Issued on • Modified
African press review 21 September 2016
Kenya's central bank cuts interest rates for borrowers, to 10 percent! The UN says Burundi's government is behind systematic human rights violations, including executions and torture. And ratings agency Moody's warns that political divisions are now South Africa’s number one credit weakness.
The main story in regional paper the East African reports that Kenya’s central bank yesterday stunned the market by cutting its benchmark lending rate to 10 percent, giving further relief to borrowers.
The bank’s Monetary Policy Committee explained the move as an effort to end the decline in private sector borrowings which has now lasted two months and poses a risk to the economy.
Under Kenyan law, commercial banks are allowed to charge borrowers up to four percent more than the central bank rate.
The rest of the East African's front page is less edifying . . .
Burundi government accused of torture
The regional paper reports that Burundi's government is behind systematic human rights violations, including executions and torture, UN investigators said Tuesday, warning of possible crimes against humanity and the looming risk of "genocide".
We also learn that five million Somalis are hungry because of the effects of poor rainfall.
That figure has increased by 300,000 since February, with children at the greatest risk of ill-health and death.
Kenya and Somalia at loggerheads over oil and gas reserves
Somalia has accused Kenya of unnecessarily prolonging a battle over lucrative Indian Ocean oil and gas reserves, despite Mogadishu's willingness to reach an amicable solution. This is the third piece of bad news on the front page of the East African.
Mogadishu also slammed Nairobi for criticising its Horn of Africa neighbour for turning to the UN's top tribunal, the International Court of Justice, to adjudicate in the row.
Somalia said Kenya had prolonged the negotiations that have now dragged on for six years forcing the country to go to court.
Border dispute between the two Sudans
In the Sudan Tribune, we read that the office of the South Sudanese President, Salva Kiir, has downplayed threats by the Sudanese government in Khartoum to close the border between the two countries.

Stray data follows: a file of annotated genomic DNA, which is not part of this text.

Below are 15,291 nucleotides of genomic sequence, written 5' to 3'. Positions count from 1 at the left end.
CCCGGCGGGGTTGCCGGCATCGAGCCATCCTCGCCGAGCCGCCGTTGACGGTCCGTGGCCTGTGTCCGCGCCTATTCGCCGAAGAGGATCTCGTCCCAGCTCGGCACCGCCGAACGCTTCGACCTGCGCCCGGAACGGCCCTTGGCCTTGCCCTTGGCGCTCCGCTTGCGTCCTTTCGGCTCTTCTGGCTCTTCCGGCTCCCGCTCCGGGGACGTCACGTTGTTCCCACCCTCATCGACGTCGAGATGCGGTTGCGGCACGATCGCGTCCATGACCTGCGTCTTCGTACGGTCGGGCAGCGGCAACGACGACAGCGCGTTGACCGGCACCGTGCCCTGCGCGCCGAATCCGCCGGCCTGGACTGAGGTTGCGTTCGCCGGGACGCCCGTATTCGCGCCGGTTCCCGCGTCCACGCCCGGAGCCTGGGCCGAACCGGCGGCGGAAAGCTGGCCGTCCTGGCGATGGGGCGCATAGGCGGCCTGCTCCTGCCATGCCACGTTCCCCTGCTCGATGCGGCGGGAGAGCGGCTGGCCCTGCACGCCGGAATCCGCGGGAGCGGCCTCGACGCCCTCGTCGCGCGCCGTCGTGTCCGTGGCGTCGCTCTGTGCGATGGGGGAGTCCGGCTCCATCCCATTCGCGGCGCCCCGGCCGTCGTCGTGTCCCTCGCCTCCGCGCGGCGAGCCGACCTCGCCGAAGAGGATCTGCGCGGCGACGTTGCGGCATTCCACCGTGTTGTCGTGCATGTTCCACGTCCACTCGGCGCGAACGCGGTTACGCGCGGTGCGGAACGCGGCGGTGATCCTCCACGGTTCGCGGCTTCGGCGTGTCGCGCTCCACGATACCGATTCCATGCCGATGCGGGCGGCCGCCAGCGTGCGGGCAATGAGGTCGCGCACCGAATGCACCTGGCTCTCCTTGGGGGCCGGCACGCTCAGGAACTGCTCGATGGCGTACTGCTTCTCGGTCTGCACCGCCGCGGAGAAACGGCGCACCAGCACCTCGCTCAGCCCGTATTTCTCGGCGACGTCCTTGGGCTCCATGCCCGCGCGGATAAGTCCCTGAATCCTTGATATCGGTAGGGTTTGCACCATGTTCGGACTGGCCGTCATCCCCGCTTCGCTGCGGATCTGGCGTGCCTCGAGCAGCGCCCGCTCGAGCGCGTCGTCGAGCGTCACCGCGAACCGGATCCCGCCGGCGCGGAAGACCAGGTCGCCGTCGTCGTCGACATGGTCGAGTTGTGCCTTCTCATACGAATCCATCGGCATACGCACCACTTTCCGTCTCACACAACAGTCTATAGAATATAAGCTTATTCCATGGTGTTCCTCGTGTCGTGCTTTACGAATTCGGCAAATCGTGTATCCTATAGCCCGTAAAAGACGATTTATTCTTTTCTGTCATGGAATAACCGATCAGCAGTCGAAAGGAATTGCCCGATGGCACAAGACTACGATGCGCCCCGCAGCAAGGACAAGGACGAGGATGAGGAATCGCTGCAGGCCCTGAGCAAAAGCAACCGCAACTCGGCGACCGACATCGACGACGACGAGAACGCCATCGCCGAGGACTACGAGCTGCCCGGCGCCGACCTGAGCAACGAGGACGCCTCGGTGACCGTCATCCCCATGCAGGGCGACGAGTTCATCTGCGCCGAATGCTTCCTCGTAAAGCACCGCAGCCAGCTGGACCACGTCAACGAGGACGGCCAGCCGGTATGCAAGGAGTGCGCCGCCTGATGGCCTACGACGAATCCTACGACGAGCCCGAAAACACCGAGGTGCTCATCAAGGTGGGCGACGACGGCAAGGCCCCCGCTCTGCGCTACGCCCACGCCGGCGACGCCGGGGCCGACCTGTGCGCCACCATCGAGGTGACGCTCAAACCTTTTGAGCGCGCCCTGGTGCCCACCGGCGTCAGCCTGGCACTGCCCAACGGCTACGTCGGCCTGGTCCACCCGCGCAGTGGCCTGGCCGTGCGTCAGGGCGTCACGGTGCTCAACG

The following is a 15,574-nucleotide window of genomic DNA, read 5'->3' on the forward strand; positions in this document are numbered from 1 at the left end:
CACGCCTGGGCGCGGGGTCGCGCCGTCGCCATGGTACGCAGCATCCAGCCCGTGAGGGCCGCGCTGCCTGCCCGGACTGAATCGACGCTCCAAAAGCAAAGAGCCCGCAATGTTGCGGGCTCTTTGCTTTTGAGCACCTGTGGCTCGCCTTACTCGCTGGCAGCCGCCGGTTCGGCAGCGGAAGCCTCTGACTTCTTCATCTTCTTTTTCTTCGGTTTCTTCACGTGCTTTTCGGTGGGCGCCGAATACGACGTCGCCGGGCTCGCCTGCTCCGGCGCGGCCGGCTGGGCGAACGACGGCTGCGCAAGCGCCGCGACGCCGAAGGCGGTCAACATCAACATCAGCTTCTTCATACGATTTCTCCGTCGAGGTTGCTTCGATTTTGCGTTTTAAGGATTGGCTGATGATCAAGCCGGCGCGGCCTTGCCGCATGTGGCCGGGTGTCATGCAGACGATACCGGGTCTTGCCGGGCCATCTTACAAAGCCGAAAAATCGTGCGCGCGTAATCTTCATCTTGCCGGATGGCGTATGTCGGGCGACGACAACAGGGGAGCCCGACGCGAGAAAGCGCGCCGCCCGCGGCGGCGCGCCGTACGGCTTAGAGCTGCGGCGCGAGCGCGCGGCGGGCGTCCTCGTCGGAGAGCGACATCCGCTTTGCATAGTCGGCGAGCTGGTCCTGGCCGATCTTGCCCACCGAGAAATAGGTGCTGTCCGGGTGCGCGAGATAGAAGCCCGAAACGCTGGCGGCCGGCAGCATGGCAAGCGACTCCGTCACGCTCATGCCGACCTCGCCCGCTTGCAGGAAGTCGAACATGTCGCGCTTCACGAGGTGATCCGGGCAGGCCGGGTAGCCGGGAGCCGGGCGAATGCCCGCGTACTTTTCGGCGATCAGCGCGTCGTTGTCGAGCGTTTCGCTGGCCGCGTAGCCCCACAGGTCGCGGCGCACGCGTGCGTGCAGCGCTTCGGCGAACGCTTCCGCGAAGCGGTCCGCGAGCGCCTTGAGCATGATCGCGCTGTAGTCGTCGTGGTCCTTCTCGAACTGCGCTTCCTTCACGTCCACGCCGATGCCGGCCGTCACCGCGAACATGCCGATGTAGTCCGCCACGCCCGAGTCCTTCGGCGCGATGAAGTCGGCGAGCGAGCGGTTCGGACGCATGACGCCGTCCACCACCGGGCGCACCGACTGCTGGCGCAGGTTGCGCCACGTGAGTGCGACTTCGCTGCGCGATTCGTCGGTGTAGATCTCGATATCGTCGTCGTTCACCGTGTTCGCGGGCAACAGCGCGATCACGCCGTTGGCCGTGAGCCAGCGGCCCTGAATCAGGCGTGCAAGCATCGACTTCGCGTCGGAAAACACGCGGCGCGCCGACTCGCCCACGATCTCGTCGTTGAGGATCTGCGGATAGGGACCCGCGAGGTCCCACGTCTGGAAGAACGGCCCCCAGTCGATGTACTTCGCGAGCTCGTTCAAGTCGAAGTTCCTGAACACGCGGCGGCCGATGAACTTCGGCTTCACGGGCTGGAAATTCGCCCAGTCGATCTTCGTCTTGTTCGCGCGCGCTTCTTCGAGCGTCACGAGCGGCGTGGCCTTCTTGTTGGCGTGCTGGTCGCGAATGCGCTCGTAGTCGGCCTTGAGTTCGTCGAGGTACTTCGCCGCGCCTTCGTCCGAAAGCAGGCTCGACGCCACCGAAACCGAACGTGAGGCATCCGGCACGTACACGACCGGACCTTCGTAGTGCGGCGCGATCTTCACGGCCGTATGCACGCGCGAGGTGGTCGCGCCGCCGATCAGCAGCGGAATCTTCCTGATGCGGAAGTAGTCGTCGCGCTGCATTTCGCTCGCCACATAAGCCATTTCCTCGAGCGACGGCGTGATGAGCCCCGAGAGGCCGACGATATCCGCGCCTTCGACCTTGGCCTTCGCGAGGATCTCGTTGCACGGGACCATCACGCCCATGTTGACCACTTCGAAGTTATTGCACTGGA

The Sudanese government called on South Sudan to expel rebel fighters being hosted by the Juba government. They warned that failure to expel the rebels would lead to the closure of their common border.
The Cooperation Agreement signed in September 2012 by the two countries, obliges South Sudan to stop its support for all rebel groups opposed to the leadership in Khartoum.
Moody's warns South Africa on political divisions
BusinessDay in Johannesburg reports that political divisions are now South Africa’s number one credit weakness, according to the ratings agency Moody’s.
While South Africa’s low growth rate and its ability to stabilise public debt levels were key issues in the past, Moody’s say they are keeping a close eye on the country’s political divisions ahead of a planned update to its rating due on 25 November.
Moody's warned on Tuesday that the government must deliver on some of the reforms it has promised if it wants to stave off a downgrade.
Contract for dam impact studies signed in Khartoum
And the main story in the Cairo-based Egypt Independent says that Egypt, Sudan and Ethiopia have officially signed the final contracts for the technical studies to be conducted on the Ethiopian Renaissance Dam.
The contracts were signed yesterday in Khartoum by the three nations and the two French consultancy firms who will conduct the studies.
The two French firms will assess the cross-border environmental, social and economic impacts of the dam.
Ethiopia is scheduled to finish construction of the Renaissance Dam in 2017. Downstream countries, especially Egypt, fear a potential reduction in the volume of water in the Nile that would affect agriculture, industry and drinking water as a result of the dam's construction.
Egypt's human rights record criticised
The Independent also reports that representatives of several European nations have slammed Egypt's track record on human rights, delivering harshly critical speeches at the 33rd session of the UN Human Rights Council, currently talking place in the Swiss city of Geneva.
The meeting, which continues until 30 September is intended to review human rights situations in a number of countries, and Egypt is among several receiving special attention this time around.
Speakers from France, Germany, the United Kingdom, Denmark and the European Union raised allegations of human rights violations in Egypt.
The United States expressed support for Egypt’s fight against terrorism and stressed that the long-term stability of the country would benefit from allowing political dissent.